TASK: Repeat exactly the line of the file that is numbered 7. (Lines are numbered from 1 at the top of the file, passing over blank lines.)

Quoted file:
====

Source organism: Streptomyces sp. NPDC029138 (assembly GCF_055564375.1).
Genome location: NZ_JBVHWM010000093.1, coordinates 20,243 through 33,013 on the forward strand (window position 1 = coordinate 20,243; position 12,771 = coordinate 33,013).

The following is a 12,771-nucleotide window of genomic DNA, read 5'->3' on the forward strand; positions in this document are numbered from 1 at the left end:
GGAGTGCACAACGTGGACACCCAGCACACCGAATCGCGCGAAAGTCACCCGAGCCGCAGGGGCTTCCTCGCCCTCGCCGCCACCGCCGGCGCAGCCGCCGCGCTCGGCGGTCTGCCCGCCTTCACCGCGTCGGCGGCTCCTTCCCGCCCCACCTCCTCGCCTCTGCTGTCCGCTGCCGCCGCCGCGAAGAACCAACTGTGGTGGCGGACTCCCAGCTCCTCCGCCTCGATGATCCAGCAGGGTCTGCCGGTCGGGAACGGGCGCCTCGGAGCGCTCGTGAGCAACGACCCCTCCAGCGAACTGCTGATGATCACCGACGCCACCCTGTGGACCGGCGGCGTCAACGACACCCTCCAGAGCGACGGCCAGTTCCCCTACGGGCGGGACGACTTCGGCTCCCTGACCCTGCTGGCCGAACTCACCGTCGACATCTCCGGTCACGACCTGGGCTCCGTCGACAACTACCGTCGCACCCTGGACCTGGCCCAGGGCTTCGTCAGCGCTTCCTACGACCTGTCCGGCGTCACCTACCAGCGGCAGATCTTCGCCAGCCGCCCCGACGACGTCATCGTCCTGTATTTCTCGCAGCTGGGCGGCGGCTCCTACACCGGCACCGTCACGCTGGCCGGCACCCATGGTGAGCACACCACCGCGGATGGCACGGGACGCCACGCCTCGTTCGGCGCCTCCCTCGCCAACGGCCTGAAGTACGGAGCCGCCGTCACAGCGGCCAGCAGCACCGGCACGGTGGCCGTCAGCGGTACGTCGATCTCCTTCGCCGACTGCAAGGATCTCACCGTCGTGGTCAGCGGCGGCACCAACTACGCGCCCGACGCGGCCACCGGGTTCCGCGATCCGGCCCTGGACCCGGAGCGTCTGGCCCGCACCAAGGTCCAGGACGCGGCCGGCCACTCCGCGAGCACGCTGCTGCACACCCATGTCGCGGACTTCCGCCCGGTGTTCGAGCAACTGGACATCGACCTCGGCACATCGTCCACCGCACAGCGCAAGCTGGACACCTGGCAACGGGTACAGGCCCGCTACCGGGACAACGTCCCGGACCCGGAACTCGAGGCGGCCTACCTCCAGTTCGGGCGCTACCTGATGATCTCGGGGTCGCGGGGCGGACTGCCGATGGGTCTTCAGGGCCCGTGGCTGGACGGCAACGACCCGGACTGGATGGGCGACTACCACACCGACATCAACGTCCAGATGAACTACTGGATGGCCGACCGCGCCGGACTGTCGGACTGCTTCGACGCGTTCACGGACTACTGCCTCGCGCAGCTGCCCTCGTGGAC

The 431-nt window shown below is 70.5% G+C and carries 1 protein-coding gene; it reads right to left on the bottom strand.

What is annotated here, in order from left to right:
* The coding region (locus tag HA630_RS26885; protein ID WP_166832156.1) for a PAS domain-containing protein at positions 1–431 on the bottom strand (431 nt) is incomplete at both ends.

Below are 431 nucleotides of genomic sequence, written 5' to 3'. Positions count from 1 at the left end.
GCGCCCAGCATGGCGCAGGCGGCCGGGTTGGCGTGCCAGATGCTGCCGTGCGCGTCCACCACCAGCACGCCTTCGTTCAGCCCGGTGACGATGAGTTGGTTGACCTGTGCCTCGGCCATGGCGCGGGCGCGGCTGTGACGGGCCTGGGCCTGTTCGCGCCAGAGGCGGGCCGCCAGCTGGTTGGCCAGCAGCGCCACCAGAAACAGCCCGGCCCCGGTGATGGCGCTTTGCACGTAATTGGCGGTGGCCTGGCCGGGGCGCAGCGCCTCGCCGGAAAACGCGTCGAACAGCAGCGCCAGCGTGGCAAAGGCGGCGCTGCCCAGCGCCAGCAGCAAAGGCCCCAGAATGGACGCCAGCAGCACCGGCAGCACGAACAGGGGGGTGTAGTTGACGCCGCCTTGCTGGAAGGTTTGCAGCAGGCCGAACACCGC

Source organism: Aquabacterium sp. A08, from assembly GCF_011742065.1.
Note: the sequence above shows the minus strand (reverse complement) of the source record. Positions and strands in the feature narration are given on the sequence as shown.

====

* The coding region (locus tag HA630_RS26885; protein ID WP_166832156.1) for a PAS domain-containing protein at positions 1–431 on the bottom strand (431 nt) is incomplete at both ends.